Wednesday, May 15, 2013

Chloé, priest's daughter

by Adeline Fleury (English translation by Rebel Girl)
Le Journal du Dimanche
May 11, 2013

Over 40 years ago, Father Barreau got married. Today, his daughter Chloé reflects about the taboo on married priests and the situation of the hidden children of the Church. There are more than 10,000 of them in France.

October 8, 1971. Le Club de la presse ("Press Club"), the flagship debate program of the late 1960s, begins. The atmosphere on the set is heavy. A man with piercing eyes and frank speech is being questioned by four journalists. The tone is one of incredible freedom, but the subject triggers thunder. It's the celibacy of priests. And who better to talk about it than Father Barreau, this charismatic priest, known for being the priest of the "blousons noirs" (youth street gangs) of Pigalle, then head of the catechumenate for the diocese of Paris. The one through whom the scandal came up after he had publicized in L'Express the same week his decision to get married. The priest doesn't fall apart in the face of attacks by journalist Michel de Saint-Pierre, who accuses him of "playing the pin-up boy" in the headlines, and boasting about his "mistake". Jean-Claude Barreau can't see where the problem is: "Just let the priests marry and let's get to the point!" The point? The crisis of a Church that even then kept itself at a distance from the real world. The priest, to whom Rome had denied reduction to lay status, thought the Church was going to blow priestly celibacy away in five years anyway.

"The marriage of priests isn't happening tomorrow"

In 2013, more than forty years later, the Vatican still doesn't allow priests to get married, and the hidden children of men of the Church are still marked with the seal of dishonor. Jean-Claude Barreau, 80, and his wife, Ségolène, 69, are as in love as the first day. Their daughter, Chloé  35, takes her camera, invites her parents to tell their story and questions a still taboo reality in the documentary La Faute à mon père, le scandale de l'abbé Barreau ("My Father's Sin: The Scandal of Father Barreau" -- Award for Best European Documentary, Circom 2013). "Despite the hope of renewal brought about by the arrival of Pope Francis and his willingness to re-evangelize from within, the marriage of priests isn't happening tomorrow," says Chloé Barreau. Recognition of the children of priests isn't on the agenda in Rome either. Even if a wind of hope blew in 2009 on the pain of these daughters and sons of men of faith who weren't able to resist love's call.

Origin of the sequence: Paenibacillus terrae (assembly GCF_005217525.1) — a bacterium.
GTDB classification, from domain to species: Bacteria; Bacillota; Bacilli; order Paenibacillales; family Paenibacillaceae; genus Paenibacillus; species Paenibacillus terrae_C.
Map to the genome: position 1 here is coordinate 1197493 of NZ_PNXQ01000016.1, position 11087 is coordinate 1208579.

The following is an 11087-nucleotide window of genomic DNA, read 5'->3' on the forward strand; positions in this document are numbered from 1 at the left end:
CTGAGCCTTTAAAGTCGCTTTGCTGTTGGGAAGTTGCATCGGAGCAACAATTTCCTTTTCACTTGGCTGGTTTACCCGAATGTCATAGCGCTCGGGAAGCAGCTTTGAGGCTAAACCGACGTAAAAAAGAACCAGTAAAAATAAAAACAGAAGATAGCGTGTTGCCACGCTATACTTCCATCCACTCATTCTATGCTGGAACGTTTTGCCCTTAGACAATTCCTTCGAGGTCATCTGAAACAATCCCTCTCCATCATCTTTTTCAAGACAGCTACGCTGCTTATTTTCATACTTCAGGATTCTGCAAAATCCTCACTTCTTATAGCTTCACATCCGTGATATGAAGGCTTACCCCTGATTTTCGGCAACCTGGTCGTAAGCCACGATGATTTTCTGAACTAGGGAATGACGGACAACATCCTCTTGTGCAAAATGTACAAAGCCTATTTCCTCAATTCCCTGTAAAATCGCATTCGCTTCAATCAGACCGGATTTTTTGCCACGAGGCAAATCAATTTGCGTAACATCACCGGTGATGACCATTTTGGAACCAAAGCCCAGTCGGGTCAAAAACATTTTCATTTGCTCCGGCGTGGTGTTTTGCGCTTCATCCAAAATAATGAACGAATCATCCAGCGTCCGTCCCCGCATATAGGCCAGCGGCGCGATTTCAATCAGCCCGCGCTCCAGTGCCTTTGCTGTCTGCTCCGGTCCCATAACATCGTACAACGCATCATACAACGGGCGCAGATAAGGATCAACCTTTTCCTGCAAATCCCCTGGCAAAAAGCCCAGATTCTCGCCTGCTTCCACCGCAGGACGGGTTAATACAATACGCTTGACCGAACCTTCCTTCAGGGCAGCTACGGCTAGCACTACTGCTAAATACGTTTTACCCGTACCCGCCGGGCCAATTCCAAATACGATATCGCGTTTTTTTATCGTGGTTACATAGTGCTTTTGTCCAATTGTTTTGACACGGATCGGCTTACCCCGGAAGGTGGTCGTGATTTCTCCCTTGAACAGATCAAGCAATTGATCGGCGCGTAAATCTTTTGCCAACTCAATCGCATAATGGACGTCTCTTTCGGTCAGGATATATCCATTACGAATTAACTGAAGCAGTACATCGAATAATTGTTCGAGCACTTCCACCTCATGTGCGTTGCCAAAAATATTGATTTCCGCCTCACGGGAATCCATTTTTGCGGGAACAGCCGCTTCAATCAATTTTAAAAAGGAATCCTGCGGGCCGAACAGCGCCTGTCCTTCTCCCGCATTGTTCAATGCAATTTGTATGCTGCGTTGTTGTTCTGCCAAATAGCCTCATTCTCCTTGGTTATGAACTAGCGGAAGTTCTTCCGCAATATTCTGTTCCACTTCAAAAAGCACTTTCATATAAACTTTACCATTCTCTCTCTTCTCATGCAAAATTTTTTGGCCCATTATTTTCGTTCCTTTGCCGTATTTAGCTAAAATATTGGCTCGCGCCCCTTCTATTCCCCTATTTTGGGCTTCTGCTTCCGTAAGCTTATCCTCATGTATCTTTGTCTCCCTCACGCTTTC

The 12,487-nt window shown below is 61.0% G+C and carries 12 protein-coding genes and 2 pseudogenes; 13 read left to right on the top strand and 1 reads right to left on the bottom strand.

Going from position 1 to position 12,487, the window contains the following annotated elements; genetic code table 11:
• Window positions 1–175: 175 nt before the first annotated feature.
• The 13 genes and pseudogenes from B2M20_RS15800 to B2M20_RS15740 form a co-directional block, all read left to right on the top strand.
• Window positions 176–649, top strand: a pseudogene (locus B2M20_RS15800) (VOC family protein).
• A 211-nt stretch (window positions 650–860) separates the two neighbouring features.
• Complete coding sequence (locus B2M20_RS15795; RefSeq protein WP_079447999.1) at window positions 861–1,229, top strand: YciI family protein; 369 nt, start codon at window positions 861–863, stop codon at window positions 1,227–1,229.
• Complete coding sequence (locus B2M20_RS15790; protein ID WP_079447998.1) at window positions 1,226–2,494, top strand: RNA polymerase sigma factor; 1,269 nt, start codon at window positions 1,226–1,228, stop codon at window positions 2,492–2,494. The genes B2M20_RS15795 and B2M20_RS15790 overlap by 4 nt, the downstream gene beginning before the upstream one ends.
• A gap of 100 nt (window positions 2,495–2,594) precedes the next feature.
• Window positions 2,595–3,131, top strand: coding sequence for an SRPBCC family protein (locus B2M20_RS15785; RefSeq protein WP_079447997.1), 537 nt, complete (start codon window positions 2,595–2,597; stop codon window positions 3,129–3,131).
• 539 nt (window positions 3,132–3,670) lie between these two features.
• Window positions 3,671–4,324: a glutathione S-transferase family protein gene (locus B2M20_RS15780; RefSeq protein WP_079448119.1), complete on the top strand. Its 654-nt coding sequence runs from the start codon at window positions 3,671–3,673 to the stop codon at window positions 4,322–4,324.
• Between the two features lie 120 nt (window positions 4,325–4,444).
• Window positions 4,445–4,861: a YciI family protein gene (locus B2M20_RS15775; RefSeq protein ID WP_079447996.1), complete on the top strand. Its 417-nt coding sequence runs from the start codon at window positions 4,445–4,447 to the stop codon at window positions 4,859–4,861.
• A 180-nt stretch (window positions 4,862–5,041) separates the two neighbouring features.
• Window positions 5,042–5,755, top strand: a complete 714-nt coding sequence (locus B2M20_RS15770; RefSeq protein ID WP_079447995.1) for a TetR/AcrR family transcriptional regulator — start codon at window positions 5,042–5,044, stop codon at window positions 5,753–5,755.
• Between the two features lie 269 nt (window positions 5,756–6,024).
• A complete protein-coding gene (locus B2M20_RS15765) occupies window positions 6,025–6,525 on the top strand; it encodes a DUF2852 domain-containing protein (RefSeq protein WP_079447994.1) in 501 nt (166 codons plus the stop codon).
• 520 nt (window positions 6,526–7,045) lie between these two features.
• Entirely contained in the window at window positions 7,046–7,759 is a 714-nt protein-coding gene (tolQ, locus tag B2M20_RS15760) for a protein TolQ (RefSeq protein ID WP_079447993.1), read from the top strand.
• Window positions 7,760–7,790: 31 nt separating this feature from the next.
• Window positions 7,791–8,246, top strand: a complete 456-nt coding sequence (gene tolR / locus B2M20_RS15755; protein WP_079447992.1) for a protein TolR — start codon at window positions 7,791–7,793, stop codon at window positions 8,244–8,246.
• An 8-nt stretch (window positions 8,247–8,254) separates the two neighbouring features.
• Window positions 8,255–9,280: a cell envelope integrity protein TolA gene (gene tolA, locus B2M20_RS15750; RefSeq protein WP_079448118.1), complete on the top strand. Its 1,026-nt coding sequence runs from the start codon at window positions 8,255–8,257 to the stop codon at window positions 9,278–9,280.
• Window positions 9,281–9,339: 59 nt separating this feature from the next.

Cardinal Claudio Hummes, then prefect of the Congregation for the Clergy, held several meetings on the explosive issue. Objective: To prevent the existence of DNA testing from raising a multitude of suits to establish paternity in court, with the damage that would cause to the finances and the image of the Church. A kind of social contract guaranteeing the civil rights of the mother and the child was then discussed: the child could inherit the personal property of his father, and the latter transmit his name to him. The issue never came out from behind the walls of the Vatican. While obviously no official figures exist on the number of children of priests, according to the European Federation of Married Catholic Priests, there are 10,000 to 12,000 married former priests in France, and in northern France alone, a score of "households."

"He regained his freedom as a final settlement"

These heirs of moral grief are upset about being the victims of one of the greatest hypocrisies of the Church. "My father had gone to see François Marty, Archbishop of Paris, to tell him his desire to marry. The Cardinal retorted that he was used to hearing this kind of thing, that my father could marry in secret, and that if he had children someday, the Church would deal with them ..." Father Barreau chose not to live a lie. "He regained his freedom as a final settlement," says Chloé, a proud daughter of a defrocked priest. The defrocked one is one whose successive decisions mark a faithfulness to himself, to what we are under the mask."

"Children usually learn one day in a roundabout way that their father was a priest; I've never hidden it from them," Jean-Claude Barreau states. "Most priests who left the ministry to marry feel socially downgraded, they no longer have the influence their status conferred upon them. My father didn't experience this as a repudiation," says Chloé. Jean-Claude Barreau was an editor, an adviser to François Mitterrand, President of INED (Institut national d'études démographiques - "National Institute for Demographic Studies"), immigration advisor to Charles Pasqua... The former priest lived in the light; Ségolène, his wife, had to learn to deal with the cracks. In the eyes of society, she was the temptress, the one who led the man of faith astray. "I had the feeling of being the pastor's whore...," she dares to say to the camera. Chloé doesn't reject her roots at all: "This story gave me life, the taste for romance and one certainty: a love that struggles is a block of granite, the whole world in coalition will always break its teeth on it."

Photos: Fr. Jean-Claude Barreau and his daughter Chloé, then and now.

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